Science communication could help close the gap between the scientific community and the common citizen, according to experts.
In 2017, the American Academy of Arts and Sciences partnered with the Carnegie Institution for Science and hosted a meeting in Washington, D.C., which focused on communicating science in the “Age of Disbelief.”
Mary Sue Coleman, president of the Association of American Universities and former president of the University of Iowa, gave a speech about the importance of science literacy for Americans.
“Civic science literacy is the ability of people to understand and use scientific or technological information in public policy discussions and decisions, which is really key to our democracy,” Coleman said in her presentation.
The current science literacy of American citizens is a concern to many scientists and scientific leaders, including Coleman.
“Our civic scientific literacy stands now at about 28 percent in the country, and that is based on a straightforward 11-question science facts test,” Coleman said. “And it has been at that level for about the past decade.”
Richard Meserve, a lawyer and president emeritus of the Carnegie Institution for Science, said there is a clear difference between the scientific community and the general public in regards to scientific understanding and agreement.
“Although the public thinks highly of scientists, there are many issues in which there are very stark differences between the perspectives of the scientific community and those of the general public,” Meserve said. “The differences in many instances are correlated with age, gender, political party, ethnicity, educational attainment or wealth.”
These differences contribute to the growing gap between the scientific community and civilians.
Mihaela Sabina Jucan and Cornel Nicolae Jucan, researchers from the University of Sibiu, Romania, published their research regarding scientific communication, titled “The Power of Science Communication.”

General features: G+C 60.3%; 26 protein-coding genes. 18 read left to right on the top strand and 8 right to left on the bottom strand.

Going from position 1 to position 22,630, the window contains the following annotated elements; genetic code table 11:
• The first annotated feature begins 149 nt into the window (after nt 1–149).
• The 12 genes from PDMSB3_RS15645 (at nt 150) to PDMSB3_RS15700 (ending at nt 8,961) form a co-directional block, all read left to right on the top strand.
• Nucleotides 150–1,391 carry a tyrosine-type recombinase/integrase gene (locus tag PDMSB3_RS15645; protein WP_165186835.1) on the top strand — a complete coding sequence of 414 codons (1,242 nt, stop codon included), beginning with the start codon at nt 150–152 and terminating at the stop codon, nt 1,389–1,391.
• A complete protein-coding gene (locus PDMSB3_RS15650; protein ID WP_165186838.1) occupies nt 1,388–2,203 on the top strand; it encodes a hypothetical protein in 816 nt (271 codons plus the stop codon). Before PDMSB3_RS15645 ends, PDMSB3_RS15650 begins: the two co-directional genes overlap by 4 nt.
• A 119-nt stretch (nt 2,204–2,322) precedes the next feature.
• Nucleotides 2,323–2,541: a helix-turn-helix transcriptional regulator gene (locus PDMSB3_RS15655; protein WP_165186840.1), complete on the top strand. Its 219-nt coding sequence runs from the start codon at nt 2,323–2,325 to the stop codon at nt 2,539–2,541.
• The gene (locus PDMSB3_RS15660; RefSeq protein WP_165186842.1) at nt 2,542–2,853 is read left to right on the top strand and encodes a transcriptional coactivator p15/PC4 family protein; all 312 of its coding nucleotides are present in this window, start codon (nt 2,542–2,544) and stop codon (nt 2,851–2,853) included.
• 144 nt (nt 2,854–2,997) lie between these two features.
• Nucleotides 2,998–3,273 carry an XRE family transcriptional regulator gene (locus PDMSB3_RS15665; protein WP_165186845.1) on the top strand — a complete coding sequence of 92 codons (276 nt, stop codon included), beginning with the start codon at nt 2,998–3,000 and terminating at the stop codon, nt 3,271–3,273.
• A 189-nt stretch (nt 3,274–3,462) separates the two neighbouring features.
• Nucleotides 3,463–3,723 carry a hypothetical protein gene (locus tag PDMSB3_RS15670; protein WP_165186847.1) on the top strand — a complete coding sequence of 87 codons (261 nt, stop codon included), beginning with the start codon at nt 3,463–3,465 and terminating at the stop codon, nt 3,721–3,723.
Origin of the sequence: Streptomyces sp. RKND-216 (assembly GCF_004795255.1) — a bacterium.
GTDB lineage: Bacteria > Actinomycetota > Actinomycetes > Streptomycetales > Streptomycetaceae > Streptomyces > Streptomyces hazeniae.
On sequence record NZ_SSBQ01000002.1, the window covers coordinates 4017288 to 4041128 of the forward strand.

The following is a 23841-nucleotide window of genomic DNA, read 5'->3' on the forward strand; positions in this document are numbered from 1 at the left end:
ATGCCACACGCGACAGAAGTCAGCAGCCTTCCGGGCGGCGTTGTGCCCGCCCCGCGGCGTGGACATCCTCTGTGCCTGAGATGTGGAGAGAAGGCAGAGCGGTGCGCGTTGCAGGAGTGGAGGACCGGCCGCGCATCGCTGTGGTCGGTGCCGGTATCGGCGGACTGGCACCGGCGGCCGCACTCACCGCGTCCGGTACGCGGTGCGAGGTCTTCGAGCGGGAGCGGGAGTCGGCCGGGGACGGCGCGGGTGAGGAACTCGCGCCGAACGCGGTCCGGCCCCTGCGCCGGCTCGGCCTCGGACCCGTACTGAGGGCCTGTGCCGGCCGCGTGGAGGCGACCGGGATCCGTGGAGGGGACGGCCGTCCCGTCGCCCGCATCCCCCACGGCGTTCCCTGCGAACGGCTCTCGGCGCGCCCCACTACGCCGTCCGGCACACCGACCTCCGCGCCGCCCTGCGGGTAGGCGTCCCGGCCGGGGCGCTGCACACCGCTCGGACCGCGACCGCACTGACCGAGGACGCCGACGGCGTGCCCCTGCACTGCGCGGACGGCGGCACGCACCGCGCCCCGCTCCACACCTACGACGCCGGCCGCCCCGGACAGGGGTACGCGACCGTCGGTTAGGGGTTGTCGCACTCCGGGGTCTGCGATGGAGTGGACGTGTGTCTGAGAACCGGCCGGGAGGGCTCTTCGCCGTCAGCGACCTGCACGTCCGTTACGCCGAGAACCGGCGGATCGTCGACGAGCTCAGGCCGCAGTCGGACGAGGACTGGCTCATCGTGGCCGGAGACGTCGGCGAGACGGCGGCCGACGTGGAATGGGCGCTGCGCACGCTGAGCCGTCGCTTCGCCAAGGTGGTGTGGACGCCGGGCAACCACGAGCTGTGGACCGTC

“It is essential to make a scientifically based voice heard loud and clear, especially in times of crisis, and this can be done through professional communication,” they wrote.
Climate change is one example scientists struggle to communicate with the public in a way that brings lasting change.
Adam Corner, a climate scientist, published a piece in NewScientist explaining his take on why there is a knowledge gap between climate change experts and the general public.
“Too often, [scientists] assume that the facts will speak for themselves — ignoring the research that reveals how real people respond,” Corner wrote. “That is a pretty unscientific way of going about science communication.”
This trend can also be seen in the current COVID-19 pandemic. Many scientists in the field of infectious diseases warned Americans about the dangerous effects of COVID-19.
Dr. Anthony Fauci, the face of a lot of the scientific communication on COVID-19, issued several warnings about what would happen if the public did not listen to science.
If communities “prematurely open without having the capability of being able to respond effectively and efficiently, my concern is that we will start to see little spikes that might turn into outbreaks,” Fauci said in May.
Even with this prediction from an expert in the field of infectious diseases, Americans could not successfully manage the spread of COVID-19.
In Story County, 4.8 thousand people have tested positive for COVID-19. In Iowa, the death toll is up to 1,842 people, according to the Iowa COVID-19 statistics page.
The balance between science and the people it serves is very important, according to Mihaela Sabina Jucan and Cornel Nicolae Jucan.
“The relation between science and society is tremendously important: society needs science as a driver for social, economic and political success, while science lives off the resources, talents and freedom that the society makes available,” they wrote.
Timothy Thielen, a sophomore in software engineering, said the key to solving the big problems in society is the common citizen understanding scientific advances.
“We need communication in science because if everyone understands the situation, it will make it much easier to work toward a common goal,” Thielen said.
A lack of communication could result in problems.
“The price for not communicating or communicating poorly is becoming higher every day because today, those who are not well-represented in the public arena risk losing their say, resources and trust,” Mihaela Sabina Jucan and Cornel Nicolae Jucan wrote.